|White boarding is a learning technique used frequently in Power of Science.|
How do you calculate the speed of light using a microwave oven? How do you make ice cream with liquid nitrogen? What has more energy: chocolate chip cookies or dynamite?
These are all questions that students in the Power of Science two-course sequence can now answer.
And now, thanks to a sub grant from the National Science Foundation (NSF), Lipscomb University’s College of Arts and Sciences will continue to offer and refine the popular interdisciplinary science course series that finds itself ahead of the curve for educating the next generation of science education students.
“These courses are making Lipscomb an integrated science education leader among those involved in the Science Education for New Civic Engagements and Responsibilities (SENCER) organization,” said Todd Gary, an astrobiologist and adjunct professor who is team-teaching the Power of Science course with nutrition department chair Autumn Marshall this semester. “When we go to conferences and show our results – the increases in content knowledge, attitudes toward science and change in understanding and skills – everyone wants to know how we did it.”
This year, SENCER awarded a fifth sub grant, funded by the NSF, to Ben Hutchinson, professor of chemistry, who began the development process for Power of Science and kick-started Lipscomb’s involvement with SENCER in 2007. Since then, SENCER has awarded almost $14,000 in grants to support Lipscomb’s efforts to combine science education, civic engagement and service-learning in a general education course.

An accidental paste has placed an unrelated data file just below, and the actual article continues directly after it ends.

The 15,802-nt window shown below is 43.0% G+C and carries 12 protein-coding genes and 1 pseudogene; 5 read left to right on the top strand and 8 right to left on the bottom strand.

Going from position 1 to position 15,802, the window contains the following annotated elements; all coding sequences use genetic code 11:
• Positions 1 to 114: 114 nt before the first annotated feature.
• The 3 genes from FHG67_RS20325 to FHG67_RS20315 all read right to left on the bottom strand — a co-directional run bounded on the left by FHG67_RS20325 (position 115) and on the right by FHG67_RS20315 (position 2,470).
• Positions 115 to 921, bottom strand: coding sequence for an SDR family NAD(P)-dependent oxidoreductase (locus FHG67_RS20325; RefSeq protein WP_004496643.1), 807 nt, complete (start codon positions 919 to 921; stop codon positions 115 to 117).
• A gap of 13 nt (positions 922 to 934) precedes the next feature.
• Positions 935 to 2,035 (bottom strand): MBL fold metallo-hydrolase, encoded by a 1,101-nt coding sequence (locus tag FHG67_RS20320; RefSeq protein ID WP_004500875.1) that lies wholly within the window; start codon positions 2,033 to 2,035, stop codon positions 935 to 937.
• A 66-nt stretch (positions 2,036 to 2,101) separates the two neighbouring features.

SENCER is a national project, supported with a grant from the NSF, to improve science education for students who may never major in a scientific field; to connect science education reform to more robust general education programs; and to stimulate informed civic engagement with scientific questions on the part of today’s students.
This semester’s Power of Science course focuses on the link between physics and nutrition – energy. It blends physics and nutrition with civic engagement and hands-on learning to provide students a deeper understanding of how science relates to daily life and a vast array of non-science occupations.
|Students worked in groups for all projects, a learning technique often used in graduate school and higher-level courses.|
|Students (including Aamanda Johnson on the far left) did research studies and produced posters exactly like the posters they will be asked to produce later in ther undergraduate and graduate college career.|
|This students used whiteboarding to learn many of the digits of pi.|
Genadiy Khadzhi, a law, justice and society major from Nashville who goes by “G,” took the class this spring and believes it will help him no matter what career he ends up in. “The power of science is everywhere,” he said. “We are all experiencing it in daily life. Overall, at least I now know how to test theories, how some things work, what the elements on the periodic table are, Newton’s laws, the speed of light, and, most importantly, how to find a credible answer if I ever get stumped.”
In the spring course, students researched the advantages and disadvantages of using corn as food or as fuel and presented their findings in posters and through white boarding, much as they may have to do later in their college career or at graduate school. They also used marshmallows, bubble gum and orange slices to create models of molecules and created a video on the elements of life.